“Guess what issuing banks do. Yes, they print money…”
    True, except that banks have a gold reserve, and they don’t magically create money out of nothing, they need the money of savings and/or assets to invest, to make more money with that. Even stock trading is based on the value of a company.

    But after reading i understand that all mining does is generate “blocks” upon wich the discoverer of the block is rewarded “a certain number of bitcoins, which is agreed-upon by everyone in the network”.

    So what is the real value of such a block? What performance, service or asset has the discoverer of a block made, and for whom, that justifies a reward im bitcoins?
    How does crunching a CPU to create meaningless cryptographic blocks create value to anyone?

    1. boris said on April 16, 2013 at 3:03 pm

      This reminds me searching for gold with medal detector. Everybody buys a metal detector = (CPU, GPU, energy cost) and start searching on some piece of lend = (Bitcoin server). Since number of servers is limited, the more people are into searching/mining, the less chance that some individual will find a gold piece = ( Bitcoin ).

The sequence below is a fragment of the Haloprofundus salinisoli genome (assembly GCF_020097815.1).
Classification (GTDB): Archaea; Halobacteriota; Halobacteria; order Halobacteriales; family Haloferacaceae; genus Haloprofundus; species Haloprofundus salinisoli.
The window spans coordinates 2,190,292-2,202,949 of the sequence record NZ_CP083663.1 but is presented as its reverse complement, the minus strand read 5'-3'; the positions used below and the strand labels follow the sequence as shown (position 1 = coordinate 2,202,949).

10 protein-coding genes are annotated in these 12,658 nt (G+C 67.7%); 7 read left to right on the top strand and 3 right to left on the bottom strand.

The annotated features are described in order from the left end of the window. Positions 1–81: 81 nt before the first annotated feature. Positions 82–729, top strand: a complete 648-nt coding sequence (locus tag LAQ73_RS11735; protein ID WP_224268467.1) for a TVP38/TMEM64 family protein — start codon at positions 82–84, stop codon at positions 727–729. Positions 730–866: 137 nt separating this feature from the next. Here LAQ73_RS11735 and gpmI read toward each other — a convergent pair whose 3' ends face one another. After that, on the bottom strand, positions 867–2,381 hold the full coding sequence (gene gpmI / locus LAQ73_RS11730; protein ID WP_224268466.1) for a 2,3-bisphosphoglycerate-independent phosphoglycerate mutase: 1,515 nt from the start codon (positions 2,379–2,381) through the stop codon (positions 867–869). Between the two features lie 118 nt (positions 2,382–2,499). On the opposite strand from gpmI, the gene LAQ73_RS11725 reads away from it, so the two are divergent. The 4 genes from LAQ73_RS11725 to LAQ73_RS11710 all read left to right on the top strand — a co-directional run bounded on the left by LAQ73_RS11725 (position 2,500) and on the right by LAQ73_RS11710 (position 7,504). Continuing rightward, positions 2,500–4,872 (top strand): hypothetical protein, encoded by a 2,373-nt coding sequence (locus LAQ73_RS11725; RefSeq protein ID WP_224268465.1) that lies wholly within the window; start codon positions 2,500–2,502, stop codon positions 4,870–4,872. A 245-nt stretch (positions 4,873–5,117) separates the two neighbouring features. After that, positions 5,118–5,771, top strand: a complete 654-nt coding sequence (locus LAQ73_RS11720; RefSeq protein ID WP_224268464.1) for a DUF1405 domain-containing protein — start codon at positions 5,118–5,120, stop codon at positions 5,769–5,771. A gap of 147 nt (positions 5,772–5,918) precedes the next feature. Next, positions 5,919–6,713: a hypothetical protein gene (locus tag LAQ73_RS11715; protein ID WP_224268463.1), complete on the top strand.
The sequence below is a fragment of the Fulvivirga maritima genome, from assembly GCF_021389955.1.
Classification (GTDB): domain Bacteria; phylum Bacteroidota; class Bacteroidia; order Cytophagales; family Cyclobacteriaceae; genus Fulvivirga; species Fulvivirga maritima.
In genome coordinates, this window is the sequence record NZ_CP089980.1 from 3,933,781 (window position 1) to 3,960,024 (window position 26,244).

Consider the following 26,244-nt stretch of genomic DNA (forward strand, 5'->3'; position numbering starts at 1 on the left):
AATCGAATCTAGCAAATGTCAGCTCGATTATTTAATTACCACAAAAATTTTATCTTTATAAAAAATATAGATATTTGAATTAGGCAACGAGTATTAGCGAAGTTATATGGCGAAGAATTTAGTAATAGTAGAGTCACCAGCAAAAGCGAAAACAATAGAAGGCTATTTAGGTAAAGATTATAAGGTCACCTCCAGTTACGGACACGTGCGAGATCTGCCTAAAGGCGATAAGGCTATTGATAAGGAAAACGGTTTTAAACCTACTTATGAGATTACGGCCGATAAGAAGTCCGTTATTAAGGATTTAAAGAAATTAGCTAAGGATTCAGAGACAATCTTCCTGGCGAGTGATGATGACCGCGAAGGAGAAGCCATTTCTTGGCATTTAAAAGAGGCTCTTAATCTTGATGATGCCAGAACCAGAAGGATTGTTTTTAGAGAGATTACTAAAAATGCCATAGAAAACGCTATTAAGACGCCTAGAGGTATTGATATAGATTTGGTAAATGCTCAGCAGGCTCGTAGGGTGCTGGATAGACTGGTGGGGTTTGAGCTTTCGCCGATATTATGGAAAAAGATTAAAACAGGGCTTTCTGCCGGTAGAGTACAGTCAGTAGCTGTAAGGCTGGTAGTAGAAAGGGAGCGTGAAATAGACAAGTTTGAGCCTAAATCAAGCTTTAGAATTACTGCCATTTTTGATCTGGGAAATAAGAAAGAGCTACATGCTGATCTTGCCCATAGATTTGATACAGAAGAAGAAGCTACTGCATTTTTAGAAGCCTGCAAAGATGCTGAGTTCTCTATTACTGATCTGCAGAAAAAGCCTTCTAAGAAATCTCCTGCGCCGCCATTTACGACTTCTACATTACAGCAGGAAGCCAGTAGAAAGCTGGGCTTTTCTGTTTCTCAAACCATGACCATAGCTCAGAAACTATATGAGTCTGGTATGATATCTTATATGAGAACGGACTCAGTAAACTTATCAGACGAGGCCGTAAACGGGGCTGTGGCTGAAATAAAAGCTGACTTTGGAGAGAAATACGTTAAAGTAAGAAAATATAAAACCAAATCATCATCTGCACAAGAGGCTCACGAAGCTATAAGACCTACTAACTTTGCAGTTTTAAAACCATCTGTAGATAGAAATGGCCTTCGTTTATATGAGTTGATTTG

Bitcoins are no currency. If you find a gold coin, you get money for it or hold it for investment. The same with Bitcoins. They are new Gold for Internet, and they purposely scares to create high value. But unlike Gold they did not prove itself in the long term. Maybe people get bored of them, and they lose value altogether. Or some hacker will find bug in the algorithm and crush the whole system. High risk investment.

    2. Martin Brinkmann said on April 16, 2013 at 12:49 pm

      I suggest you read this Wikipedia article on money creation: and this one on Fractional reserve banking: